This is opening pandora’s box isn’t it! I have candidates who tell me the advice I gave them for their CV, well they were told by other recruiters to NOT do that. Ok then – test this – give your CV to a friend who does not have the same specialised skillset as yourself (and not your mum – they will always say its lovely!). If that friend cannot understand WHAT you do in your job and WHAT the project was about, or WHAT the outcome was, or WHAT the benefit was – then you are missing more detailed information in your CV.
I am only going on feedback from clients who hire Change Management professionals. I am sure that Digital Marketers and Data Analysts have very different CV content and ways to present their CV. My “get out of jail free card” is that this information is for Organisational Change Managers who want to get a better hit rate from a client and hopefully get to an interview.
The key is the right information. Not lots of words that tell me nothing. Don’t have an opening paragraph where all you talk about is your soft skills – how you are bubbly, a people person, love taking people on a journey and have good stakeholder management skills. I would be worried if a Change Manager had bad stakeholder management skills but I can delve further into softer skills at interview. A CV is getting information across so a client can see WHAT you have done.
Length of CV – I personally do not like one pagers. It tells me nothing. My preference as a recruiter is more detail (but also not one page per project thanks). I like to know what type of change was involved, how many stakeholders impacted, what were the risks/issues, what your role was there to do and what was the outcome from the work you did. 5- 7 page CV is ok. List current role down to last 7 years in more detail. After that a line for timeframe, company and title is fine. There is a time and place for a one pager of course – part of a tender for a consulting piece of work for example. But I’m not a consultancy so these comments are directed at those applying for permanent or fixed term or daily rate work. Not Consulting work. (Another caveat – I”m getting good at these!)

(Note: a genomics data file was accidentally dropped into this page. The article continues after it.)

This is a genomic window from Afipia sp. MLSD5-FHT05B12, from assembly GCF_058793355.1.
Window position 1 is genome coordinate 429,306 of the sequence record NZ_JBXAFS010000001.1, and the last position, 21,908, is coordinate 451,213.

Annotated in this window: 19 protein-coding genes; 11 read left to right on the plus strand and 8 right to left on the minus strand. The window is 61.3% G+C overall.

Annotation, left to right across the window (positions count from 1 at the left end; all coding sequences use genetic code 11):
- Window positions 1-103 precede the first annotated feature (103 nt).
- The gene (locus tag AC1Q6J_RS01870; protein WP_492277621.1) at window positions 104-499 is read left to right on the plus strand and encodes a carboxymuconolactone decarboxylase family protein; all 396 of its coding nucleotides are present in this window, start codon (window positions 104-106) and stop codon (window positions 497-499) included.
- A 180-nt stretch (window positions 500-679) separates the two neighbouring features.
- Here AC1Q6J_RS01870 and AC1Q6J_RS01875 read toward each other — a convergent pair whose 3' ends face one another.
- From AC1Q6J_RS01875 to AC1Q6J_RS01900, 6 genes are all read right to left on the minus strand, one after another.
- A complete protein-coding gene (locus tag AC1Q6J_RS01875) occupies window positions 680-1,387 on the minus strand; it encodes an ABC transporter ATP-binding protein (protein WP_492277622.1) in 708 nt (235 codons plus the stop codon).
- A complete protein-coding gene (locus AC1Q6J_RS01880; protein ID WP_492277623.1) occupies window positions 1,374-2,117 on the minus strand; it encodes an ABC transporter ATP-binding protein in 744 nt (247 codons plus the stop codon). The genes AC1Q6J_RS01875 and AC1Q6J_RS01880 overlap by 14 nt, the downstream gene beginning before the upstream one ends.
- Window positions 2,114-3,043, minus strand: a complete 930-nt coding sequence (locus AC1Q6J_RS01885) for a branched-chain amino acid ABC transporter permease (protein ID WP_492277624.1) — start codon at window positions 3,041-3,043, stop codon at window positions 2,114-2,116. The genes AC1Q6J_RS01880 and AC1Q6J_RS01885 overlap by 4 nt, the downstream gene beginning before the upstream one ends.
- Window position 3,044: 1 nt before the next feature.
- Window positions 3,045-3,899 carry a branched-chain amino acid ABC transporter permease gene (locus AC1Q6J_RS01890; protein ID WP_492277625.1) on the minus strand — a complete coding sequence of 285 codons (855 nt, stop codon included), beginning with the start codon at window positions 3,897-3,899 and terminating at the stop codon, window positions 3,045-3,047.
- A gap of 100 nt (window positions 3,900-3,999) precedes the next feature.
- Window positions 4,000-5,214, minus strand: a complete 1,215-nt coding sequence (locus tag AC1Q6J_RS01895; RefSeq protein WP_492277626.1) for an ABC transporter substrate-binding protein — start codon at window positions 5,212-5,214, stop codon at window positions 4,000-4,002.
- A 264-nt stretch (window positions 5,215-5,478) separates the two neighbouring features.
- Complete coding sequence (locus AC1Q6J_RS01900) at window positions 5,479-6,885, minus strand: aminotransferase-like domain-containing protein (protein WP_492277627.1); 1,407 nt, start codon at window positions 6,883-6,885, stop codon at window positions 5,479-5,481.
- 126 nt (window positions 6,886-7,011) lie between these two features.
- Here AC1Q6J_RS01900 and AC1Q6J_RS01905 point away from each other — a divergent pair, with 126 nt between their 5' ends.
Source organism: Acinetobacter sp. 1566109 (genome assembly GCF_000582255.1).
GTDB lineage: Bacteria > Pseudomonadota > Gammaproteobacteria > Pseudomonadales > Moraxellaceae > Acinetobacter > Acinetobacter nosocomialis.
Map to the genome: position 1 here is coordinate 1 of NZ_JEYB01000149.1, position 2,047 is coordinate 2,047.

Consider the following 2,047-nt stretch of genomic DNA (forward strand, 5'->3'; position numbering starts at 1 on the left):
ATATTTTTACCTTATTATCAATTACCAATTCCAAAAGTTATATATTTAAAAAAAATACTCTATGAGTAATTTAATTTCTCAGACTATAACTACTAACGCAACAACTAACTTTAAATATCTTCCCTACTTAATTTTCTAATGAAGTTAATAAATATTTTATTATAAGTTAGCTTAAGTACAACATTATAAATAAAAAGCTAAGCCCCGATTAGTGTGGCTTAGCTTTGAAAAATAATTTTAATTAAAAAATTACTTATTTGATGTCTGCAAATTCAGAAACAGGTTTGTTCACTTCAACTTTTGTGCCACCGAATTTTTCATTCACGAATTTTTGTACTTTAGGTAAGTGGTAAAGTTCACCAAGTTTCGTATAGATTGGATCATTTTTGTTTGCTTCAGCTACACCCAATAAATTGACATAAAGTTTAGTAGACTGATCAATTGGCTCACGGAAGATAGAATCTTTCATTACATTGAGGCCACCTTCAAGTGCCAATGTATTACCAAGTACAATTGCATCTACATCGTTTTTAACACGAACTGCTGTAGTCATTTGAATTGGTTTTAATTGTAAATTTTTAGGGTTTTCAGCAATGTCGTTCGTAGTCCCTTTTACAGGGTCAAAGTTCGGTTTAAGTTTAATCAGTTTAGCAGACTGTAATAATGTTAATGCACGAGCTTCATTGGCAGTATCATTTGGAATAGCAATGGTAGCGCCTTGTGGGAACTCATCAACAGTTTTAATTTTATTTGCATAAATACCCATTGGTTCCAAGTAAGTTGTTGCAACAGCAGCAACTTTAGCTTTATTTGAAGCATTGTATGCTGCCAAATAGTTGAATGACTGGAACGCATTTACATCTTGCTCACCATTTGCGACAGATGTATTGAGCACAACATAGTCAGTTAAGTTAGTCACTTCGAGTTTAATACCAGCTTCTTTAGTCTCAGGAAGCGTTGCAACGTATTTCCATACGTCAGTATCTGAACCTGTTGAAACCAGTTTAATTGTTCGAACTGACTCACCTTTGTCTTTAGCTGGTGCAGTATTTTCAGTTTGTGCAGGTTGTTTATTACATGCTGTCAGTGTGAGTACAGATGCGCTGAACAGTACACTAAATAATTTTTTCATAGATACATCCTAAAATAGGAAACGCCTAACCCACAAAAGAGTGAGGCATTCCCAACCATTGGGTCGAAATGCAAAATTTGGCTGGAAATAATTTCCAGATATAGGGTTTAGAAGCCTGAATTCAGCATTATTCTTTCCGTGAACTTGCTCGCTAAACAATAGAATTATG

Also I don’t mind a bit of white space between your projects. Enables me to read easily and differentiate straight away where a role starts.
I like to see if you have managed a team on each project (how many people and types of functions eg: Change Managers, Change Analysts, Trainer, Communication Manager etc).
Give size to the program or project of work. How many stakeholders would be impacted? Internal/External?
Are there measurements you can draw upon (ensuring they are clear and quantitative measurements), ROI is a good one of course (if possible), and what was outcome (you were able to show benefit to the business of the change) etc.
Think about the STAR technique that you use in your interviews. Situation, Task, Action, Result. STAR is not just an interview tip technique but also serves people well in their CV too with getting across the right information.
- S – What was the project about (why did they need the project to go ahead eg: the why for change)
- T – What were you there to do
- A – What were your responsibilities (don’t cut and paste your job description)
- R – What was the outcome (your achievements – paragraph or two or three of what you successfully delivered – if change measurable then what was outcome etc)
Just a few pointers that may help. And if you find you are getting knocked back continuously (eg: apply for 200 roles and not get one interview), spend some money to talk to a career counsellor. Perhaps you are applying for the wrong type of roles? But that is a whole other can of worms. I’m closing this Pandora’s box now!